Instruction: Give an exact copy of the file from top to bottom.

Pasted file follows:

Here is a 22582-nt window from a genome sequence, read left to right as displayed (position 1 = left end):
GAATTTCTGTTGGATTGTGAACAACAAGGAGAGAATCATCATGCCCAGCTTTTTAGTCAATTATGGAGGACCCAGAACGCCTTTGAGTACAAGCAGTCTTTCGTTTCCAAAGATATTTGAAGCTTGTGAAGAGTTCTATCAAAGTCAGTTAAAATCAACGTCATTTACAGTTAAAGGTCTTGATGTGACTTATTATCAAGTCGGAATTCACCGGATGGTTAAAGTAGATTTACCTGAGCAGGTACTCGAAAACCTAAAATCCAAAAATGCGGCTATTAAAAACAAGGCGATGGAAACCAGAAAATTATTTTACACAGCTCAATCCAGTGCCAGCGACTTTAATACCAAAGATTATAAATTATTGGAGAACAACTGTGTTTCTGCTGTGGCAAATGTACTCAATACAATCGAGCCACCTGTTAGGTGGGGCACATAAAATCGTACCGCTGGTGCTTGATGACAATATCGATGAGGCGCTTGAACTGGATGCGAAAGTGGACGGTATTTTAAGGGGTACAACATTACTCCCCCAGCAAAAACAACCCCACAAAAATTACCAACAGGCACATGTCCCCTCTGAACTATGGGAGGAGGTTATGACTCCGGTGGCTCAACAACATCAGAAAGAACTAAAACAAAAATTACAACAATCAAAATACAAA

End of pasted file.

Here is a 22582-nt window from a genome sequence, read left to right as displayed (position 1 = left end):
GAATTTCTGTTGGATTGTGAACAACAAGGAGAGAATCATCATGCCCAGCTTTTTAGTCAATTATGGAGGACCCAGAACGCCTTTGAGTACAAGCAGTCTTTCGTTTCCAAAGATATTTGAAGCTTGTGAAGAGTTCTATCAAAGTCAGTTAAAATCAACGTCATTTACAGTTAAAGGTCTTGATGTGACTTATTATCAAGTCGGAATTCACCGGATGGTTAAAGTAGATTTACCTGAGCAGGTACTCGAAAACCTAAAATCCAAAAATGCGGCTATTAAAAACAAGGCGATGGAAACCAGAAAATTATTTTACACAGCTCAATCCAGTGCCAGCGACTTTAATACCAAAGATTATAAATTATTGGAGAACAACTGTGTTTCTGCTGTGGCAAATGTACTCAATACAATCGAGCCACCTGTTAGGTGGGGCACATAAAATCGTACCGCTGGTGCTTGATGACAATATCGATGAGGCGCTTGAACTGGATGCGAAAGTGGACGGTATTTTAAGGGGTACAACATTACTCCCCCAGCAAAAACAACCCCACAAAAATTACCAACAGGCACATGTCCCCTCTGAACTATGGGAGGAGGTTATGACTCCGGTGGCTCAACAACATCAGAAAGAACTAAAACAAAAATTACAACAATCAAAATACAAA